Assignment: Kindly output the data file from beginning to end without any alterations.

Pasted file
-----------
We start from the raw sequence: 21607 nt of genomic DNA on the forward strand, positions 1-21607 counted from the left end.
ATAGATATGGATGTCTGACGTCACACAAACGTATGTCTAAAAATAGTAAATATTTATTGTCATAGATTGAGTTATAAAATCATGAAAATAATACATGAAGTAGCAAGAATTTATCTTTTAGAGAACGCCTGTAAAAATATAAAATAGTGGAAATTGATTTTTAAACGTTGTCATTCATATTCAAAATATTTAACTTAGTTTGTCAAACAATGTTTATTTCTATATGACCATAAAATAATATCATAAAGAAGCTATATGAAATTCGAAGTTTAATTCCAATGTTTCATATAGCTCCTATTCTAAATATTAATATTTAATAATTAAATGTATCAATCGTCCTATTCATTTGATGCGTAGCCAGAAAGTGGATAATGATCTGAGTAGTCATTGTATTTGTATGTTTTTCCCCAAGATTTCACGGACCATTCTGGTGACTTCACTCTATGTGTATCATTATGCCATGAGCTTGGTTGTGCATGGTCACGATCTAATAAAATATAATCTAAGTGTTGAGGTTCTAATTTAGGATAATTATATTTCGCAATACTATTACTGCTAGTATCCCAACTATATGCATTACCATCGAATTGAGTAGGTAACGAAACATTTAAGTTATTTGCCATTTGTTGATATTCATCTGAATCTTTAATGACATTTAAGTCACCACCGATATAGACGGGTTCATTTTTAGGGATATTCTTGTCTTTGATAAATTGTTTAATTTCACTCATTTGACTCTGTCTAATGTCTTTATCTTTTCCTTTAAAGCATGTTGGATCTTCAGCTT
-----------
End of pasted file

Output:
We start from the raw sequence: 21607 nt of genomic DNA on the forward strand, positions 1-21607 counted from the left end.
ATAGATATGGATGTCTGACGTCACACAAACGTATGTCTAAAAATAGTAAATATTTATTGTCATAGATTGAGTTATAAAATCATGAAAATAATACATGAAGTAGCAAGAATTTATCTTTTAGAGAACGCCTGTAAAAATATAAAATAGTGGAAATTGATTTTTAAACGTTGTCATTCATATTCAAAATATTTAACTTAGTTTGTCAAACAATGTTTATTTCTATATGACCATAAAATAATATCATAAAGAAGCTATATGAAATTCGAAGTTTAATTCCAATGTTTCATATAGCTCCTATTCTAAATATTAATATTTAATAATTAAATGTATCAATCGTCCTATTCATTTGATGCGTAGCCAGAAAGTGGATAATGATCTGAGTAGTCATTGTATTTGTATGTTTTTCCCCAAGATTTCACGGACCATTCTGGTGACTTCACTCTATGTGTATCATTATGCCATGAGCTTGGTTGTGCATGGTCACGATCTAATAAAATATAATCTAAGTGTTGAGGTTCTAATTTAGGATAATTATATTTCGCAATACTATTACTGCTAGTATCCCAACTATATGCATTACCATCGAATTGAGTAGGTAACGAAACATTTAAGTTATTTGCCATTTGTTGATATTCATCTGAATCTTTAATGACATTTAAGTCACCACCGATATAGACGGGTTCATTTTTAGGGATATTCTTGTCTTTGATAAATTGTTTAATTTCACTCATTTGACTCTGTCTAATGTCTTTATCTTTTCCTTTAAAGCATGTTGGATCTTCAGCTT